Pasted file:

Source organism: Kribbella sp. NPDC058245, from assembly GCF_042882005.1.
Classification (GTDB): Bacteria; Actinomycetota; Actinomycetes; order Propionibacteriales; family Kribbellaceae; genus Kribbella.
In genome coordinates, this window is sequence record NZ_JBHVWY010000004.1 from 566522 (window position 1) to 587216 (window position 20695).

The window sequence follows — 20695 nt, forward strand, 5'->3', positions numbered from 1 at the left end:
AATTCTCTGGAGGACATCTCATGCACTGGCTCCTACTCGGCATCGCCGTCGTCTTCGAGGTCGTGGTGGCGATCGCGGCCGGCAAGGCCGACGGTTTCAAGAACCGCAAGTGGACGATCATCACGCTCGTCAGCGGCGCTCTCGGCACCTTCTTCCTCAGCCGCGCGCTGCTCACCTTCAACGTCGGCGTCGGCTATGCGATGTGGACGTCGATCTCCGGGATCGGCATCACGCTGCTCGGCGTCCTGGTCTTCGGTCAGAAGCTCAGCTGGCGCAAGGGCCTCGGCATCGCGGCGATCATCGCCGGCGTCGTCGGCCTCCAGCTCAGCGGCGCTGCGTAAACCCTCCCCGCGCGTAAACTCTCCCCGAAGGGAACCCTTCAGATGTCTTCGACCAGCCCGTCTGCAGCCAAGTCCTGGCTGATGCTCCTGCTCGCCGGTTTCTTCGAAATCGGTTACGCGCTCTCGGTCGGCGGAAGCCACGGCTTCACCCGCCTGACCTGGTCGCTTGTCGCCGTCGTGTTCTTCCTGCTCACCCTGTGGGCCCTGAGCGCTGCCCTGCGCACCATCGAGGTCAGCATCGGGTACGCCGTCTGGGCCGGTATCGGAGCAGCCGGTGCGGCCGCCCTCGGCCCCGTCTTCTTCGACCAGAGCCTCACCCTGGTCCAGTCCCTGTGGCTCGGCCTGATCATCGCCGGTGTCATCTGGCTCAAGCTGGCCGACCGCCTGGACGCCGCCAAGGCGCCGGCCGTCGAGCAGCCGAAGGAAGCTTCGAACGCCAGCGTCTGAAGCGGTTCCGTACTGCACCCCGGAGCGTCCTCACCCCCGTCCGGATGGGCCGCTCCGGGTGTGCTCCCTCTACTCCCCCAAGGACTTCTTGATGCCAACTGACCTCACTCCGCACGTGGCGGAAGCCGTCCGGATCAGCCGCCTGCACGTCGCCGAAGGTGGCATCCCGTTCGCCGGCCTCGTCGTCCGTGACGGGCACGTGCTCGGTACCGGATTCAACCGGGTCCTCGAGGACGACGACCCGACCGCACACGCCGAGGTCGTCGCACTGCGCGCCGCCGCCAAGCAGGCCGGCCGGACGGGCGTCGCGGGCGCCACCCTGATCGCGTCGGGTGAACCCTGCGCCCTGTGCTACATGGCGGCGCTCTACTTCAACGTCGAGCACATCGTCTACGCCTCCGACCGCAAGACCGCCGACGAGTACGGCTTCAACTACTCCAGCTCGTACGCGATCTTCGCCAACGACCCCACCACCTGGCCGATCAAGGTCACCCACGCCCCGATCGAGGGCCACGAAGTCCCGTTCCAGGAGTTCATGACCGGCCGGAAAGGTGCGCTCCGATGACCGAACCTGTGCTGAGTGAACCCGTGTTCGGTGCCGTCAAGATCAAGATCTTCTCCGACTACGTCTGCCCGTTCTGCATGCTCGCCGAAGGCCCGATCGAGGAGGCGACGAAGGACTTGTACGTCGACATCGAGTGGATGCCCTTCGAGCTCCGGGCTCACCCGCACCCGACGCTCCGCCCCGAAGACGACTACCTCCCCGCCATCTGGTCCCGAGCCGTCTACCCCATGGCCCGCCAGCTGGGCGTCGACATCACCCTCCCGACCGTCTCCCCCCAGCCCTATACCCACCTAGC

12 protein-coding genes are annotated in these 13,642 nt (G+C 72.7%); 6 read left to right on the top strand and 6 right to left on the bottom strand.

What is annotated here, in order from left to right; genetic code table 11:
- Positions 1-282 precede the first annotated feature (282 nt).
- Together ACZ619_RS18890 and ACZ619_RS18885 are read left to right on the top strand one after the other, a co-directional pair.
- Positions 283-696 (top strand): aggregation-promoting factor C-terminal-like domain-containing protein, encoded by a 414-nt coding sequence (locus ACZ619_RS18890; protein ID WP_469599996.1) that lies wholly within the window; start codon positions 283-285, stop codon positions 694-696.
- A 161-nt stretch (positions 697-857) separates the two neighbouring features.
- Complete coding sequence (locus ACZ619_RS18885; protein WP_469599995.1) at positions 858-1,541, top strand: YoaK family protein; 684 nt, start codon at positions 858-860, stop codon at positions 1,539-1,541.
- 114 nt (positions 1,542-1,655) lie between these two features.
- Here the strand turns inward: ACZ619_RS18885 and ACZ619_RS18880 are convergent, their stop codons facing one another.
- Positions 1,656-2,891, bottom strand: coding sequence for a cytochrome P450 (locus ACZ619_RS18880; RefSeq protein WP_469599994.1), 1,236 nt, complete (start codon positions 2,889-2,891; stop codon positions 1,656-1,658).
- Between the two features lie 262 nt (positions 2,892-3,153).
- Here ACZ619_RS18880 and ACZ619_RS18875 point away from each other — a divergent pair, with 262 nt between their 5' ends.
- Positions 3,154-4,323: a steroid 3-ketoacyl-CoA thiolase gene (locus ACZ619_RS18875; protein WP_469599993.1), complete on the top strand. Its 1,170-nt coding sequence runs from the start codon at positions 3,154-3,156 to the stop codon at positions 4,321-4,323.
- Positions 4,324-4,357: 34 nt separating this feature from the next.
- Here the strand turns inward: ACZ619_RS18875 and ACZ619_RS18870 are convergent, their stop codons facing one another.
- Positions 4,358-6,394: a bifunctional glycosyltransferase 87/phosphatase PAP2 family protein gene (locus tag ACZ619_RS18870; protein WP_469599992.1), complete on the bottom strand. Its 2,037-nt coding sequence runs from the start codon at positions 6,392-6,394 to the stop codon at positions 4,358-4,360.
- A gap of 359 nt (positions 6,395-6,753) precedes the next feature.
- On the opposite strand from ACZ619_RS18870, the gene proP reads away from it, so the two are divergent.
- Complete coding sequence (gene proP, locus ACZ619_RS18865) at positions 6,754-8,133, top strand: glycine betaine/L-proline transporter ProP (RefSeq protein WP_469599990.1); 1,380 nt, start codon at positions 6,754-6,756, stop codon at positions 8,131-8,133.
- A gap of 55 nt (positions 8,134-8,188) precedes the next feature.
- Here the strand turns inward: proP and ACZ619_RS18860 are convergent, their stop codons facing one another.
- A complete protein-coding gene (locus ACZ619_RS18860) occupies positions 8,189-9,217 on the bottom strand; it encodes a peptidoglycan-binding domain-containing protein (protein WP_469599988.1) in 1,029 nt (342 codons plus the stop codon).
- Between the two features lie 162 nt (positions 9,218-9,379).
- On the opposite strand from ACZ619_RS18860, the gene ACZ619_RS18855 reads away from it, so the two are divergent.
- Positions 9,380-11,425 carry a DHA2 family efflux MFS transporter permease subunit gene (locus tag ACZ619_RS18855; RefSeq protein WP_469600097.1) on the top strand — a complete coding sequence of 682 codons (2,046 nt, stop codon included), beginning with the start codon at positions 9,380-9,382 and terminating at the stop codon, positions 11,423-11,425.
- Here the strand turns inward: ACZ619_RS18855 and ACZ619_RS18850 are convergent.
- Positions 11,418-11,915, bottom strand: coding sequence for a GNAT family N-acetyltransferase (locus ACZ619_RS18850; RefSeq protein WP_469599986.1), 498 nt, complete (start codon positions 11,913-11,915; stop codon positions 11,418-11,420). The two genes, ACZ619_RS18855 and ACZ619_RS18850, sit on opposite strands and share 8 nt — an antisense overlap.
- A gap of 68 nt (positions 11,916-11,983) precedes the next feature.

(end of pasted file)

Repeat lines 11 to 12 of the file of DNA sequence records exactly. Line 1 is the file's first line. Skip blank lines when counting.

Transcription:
- A 161-nt stretch (positions 697-857) separates the two neighbouring features.
- Complete coding sequence (locus ACZ619_RS18885; protein WP_469599995.1) at positions 858-1,541, top strand: YoaK family protein; 684 nt, start codon at positions 858-860, stop codon at positions 1,539-1,541.